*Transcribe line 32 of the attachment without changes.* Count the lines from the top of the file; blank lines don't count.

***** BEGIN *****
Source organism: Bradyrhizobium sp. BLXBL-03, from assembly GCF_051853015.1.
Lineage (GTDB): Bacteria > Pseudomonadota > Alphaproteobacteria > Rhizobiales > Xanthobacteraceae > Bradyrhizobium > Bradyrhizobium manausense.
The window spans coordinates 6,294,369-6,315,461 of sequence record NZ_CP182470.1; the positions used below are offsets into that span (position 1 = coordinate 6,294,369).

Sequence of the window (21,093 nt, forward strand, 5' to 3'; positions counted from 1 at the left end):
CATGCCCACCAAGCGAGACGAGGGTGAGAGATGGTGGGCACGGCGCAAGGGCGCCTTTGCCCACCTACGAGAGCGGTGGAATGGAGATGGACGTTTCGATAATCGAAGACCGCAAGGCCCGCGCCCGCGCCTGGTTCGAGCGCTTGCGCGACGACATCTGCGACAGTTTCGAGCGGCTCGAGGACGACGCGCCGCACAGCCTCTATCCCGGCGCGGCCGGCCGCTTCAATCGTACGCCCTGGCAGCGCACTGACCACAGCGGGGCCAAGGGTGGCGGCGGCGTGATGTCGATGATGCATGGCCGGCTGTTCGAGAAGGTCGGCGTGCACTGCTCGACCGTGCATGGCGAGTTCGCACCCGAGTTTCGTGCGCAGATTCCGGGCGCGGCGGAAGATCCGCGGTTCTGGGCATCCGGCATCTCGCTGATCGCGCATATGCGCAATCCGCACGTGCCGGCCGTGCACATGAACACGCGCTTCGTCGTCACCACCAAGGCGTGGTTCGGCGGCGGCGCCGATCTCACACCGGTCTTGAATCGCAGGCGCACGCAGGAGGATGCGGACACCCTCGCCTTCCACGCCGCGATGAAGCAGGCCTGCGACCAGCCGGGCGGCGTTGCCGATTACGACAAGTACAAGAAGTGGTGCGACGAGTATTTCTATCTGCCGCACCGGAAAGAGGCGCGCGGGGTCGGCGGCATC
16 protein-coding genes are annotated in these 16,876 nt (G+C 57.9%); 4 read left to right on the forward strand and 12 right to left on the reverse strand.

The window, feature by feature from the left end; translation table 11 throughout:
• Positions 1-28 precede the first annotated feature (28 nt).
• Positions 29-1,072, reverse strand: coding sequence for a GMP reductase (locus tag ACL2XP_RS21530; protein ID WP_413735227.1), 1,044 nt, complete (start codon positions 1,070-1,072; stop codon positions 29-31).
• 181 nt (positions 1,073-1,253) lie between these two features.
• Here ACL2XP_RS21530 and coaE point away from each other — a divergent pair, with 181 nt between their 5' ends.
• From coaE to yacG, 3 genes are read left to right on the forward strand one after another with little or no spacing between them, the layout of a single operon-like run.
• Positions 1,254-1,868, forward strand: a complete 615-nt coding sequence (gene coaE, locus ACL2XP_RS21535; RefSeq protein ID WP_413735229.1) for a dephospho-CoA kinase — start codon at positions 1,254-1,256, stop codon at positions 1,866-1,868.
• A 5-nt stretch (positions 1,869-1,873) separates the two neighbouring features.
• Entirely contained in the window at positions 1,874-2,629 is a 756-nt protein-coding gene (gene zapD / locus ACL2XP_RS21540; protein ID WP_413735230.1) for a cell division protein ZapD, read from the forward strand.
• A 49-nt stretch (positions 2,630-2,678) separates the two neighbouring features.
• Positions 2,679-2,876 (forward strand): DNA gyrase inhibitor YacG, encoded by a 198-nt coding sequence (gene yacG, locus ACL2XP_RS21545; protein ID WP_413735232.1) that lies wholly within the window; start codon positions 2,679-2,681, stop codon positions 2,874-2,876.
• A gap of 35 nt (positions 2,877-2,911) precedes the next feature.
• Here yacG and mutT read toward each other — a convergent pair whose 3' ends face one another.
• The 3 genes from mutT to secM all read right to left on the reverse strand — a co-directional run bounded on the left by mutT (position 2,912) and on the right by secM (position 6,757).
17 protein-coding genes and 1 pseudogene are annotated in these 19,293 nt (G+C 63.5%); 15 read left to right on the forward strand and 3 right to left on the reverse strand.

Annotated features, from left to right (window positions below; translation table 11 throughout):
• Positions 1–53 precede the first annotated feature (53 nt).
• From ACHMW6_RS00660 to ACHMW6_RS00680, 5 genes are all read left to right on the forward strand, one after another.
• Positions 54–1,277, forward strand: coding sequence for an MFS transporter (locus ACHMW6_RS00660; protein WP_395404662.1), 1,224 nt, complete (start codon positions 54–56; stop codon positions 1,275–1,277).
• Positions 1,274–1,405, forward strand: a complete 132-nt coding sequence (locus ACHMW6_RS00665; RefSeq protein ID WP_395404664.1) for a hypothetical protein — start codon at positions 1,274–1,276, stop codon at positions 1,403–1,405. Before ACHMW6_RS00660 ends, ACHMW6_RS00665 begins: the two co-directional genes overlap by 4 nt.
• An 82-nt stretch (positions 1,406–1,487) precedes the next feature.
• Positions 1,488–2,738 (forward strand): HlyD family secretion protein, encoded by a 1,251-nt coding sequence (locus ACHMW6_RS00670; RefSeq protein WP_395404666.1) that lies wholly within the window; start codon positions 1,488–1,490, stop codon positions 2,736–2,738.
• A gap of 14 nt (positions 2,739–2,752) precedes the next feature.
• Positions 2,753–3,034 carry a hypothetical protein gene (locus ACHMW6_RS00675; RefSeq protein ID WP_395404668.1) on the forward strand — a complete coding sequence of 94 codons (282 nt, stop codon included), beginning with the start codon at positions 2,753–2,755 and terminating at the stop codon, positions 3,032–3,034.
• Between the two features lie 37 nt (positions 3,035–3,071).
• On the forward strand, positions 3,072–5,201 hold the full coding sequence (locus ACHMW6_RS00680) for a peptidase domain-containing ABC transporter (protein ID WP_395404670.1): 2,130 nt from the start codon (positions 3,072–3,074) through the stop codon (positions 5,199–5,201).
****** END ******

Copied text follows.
• On the forward strand, positions 3,072–5,201 hold the full coding sequence (locus ACHMW6_RS00680) for a peptidase domain-containing ABC transporter (protein ID WP_395404670.1): 2,130 nt from the start codon (positions 3,072–3,074) through the stop codon (positions 5,199–5,201).